Andrew Budson, a Boston University School of Medicine professor of neurology, has been attending the Alzheimer’s Association International Conference for more than a decade, and it’s usually fairly routine. He catches up on the latest research, trades ideas and insights with other scientists from around the globe, and hopes that maybe there will be a hint about a new drug that could potentially slow the progression of the disease.
This year, finally, he heard what he’d been hoping for.
Midway through the July 2018 conference, Biogen and Eisai took the stage at Chicago’s McCormick Place convention center to present the latest results of a therapeutic that shows potential promise for slowing the advance of dementia and reducing the plaques in the brains of patients.
Budson, a physician scientist who has spent more than 20 years studying Alzheimer’s and caring for patients afflicted by it, sat and listened as the drug companies shared the results from the new research that would quickly rocket through the biopharma world.
“It was the most hopeful thing I’ve heard in years,” says Budson, who is associate director of the BU Alzheimer’s Disease Center and associate chief of staff for education at the Veterans Affairs Boston Healthcare System. “We haven’t had a drug approved for Alzheimer’s disease since 2003. And there’s absolutely nothing that slows down the disease. The current treatments for Alzheimer’s, drugs like donepezil (brand name Aricept), can ‘turn the clock back’ on memory loss by six to 12 months, but they can’t slow the speed at which the clock is ticking down. What’s so exciting about the preliminary analyses is that for the first time, ever, we have the hope—we have the preliminary evidence—that we might finally have a drug that can slow the rate of decline.”
Alzheimer’s, a progressive deadly brain disorder that destroys memory and other cognitive abilities, afflicts some 5.7 million people in the US and that number is projected to rise to nearly 14 million by 2050, according to the Alzheimer’s Association. Between 2000 and 2015, deaths from heart disease decreased 11 per cent while deaths from Alzheimer’s increased 123 per cent. Worldwide, nearly 44 million people have Alzheimer’s or a related dementia.
BU Research caught up with Budson in Chicago as he was leaving the conference and heading to a reading downtown of his latest book, Seven Steps to Managing Your Memory—What’s Normal, What’s Not, and What to Do about It (Oxford University Press, 2017), and talked with him about the buzz at the conference over the new findings, the caveats involved, and what has to happen before we’ll know if the drug, BAN2401, really works.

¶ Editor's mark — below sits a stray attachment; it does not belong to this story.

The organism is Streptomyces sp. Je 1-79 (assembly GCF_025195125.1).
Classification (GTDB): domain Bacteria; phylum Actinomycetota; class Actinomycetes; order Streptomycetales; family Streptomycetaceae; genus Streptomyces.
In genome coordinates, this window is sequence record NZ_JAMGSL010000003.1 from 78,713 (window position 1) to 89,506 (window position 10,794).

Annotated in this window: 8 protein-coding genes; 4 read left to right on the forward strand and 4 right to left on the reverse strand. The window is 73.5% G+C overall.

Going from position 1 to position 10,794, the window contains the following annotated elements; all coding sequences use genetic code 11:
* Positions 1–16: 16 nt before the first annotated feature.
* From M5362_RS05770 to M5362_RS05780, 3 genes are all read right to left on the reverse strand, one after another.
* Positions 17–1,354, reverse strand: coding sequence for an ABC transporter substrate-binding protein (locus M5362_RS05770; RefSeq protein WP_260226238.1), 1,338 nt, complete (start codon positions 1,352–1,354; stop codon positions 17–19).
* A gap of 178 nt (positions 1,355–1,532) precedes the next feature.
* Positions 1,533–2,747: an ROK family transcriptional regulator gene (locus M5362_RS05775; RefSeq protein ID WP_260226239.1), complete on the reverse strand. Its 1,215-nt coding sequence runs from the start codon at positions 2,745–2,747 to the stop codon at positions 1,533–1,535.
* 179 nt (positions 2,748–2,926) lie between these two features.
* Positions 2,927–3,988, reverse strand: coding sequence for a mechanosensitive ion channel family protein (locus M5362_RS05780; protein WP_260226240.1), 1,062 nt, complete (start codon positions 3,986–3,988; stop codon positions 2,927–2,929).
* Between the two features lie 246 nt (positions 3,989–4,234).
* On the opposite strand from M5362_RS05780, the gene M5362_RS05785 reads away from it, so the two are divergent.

Why is this new result so important?
In addition to its potential importance to help patients, it also means that this research approach works. Once you have one drug working, similar medications—which may work even better—can be developed.
What was it like in the room when the findings were presented? People knew this was coming. There must have been a big crowd.
The room was totally packed. There may have been close to 1,000 people there. They only got this new data three weeks ago [July 5, 2018]. This was the first time they had talked about it. The conference organizers extended the session—it was on recent developments in therapeutics—so these data could be presented. During the scientific presentations that came before this one, people asked very few questions. They just wanted to get to this one. In the session just before it, the speaker himself said, ‘I think everyone’s waiting for the next talk.’”
How did the scientists in the audience respond to the drugmakers’ presentation?
People were cautiously optimistic. There have been other groups that have had results that were promising, but then the full data sets were analyzed and they ended up not being statistically significant.
The main design of the study is that some people were getting a placebo and other people were getting a real drug. How do the people who got the real drug respond versus those who got the placebo? It’s a little more complicated than that because there were multiple doses of the real drug given and only the top doses seemed to work.
If what they show in these slides actually stands up when the data are looked at more carefully and the subgroups are analyzed, I believe it will change how Alzheimer’s disease is treated and diagnosed because this study shows, unequivocally, that you can clear amyloid plaques from the brain.
But haven’t other studies shown something similarly promising? What’s different here?
This is different because, in addition to clearing the plaques, the finding is that the drug also actually slows down cognitive decline over 18 months.
If you have a medication that can slow down the rate of decline, then basically everyone with Alzheimer’s should be taking it.
Assuming that the full analyses look like the preliminary ones, I would put all my patients who have Alzheimer’s disease on this drug.
So what’s next?
The scientists have to finish the analyses and, assuming the full analyses come out the same way as these preliminary analyses, Eisai and Biogen are going to be talking with the FDA about what additional studies they would require in order for the drug to be approved.
And the FDA may say they need one more study. I think it would be likely that they would say that they need replication. It was only the highest doses out of the five they administered that showed an improvement over the placebo. My guess is that the FDA would want them to do a new study with just the one or two highest doses over the placebo. And they would want to see that they came out definitively positive.
These studies are 18 months long, so we’re looking at least a couple of years before we will likely have an approved drug.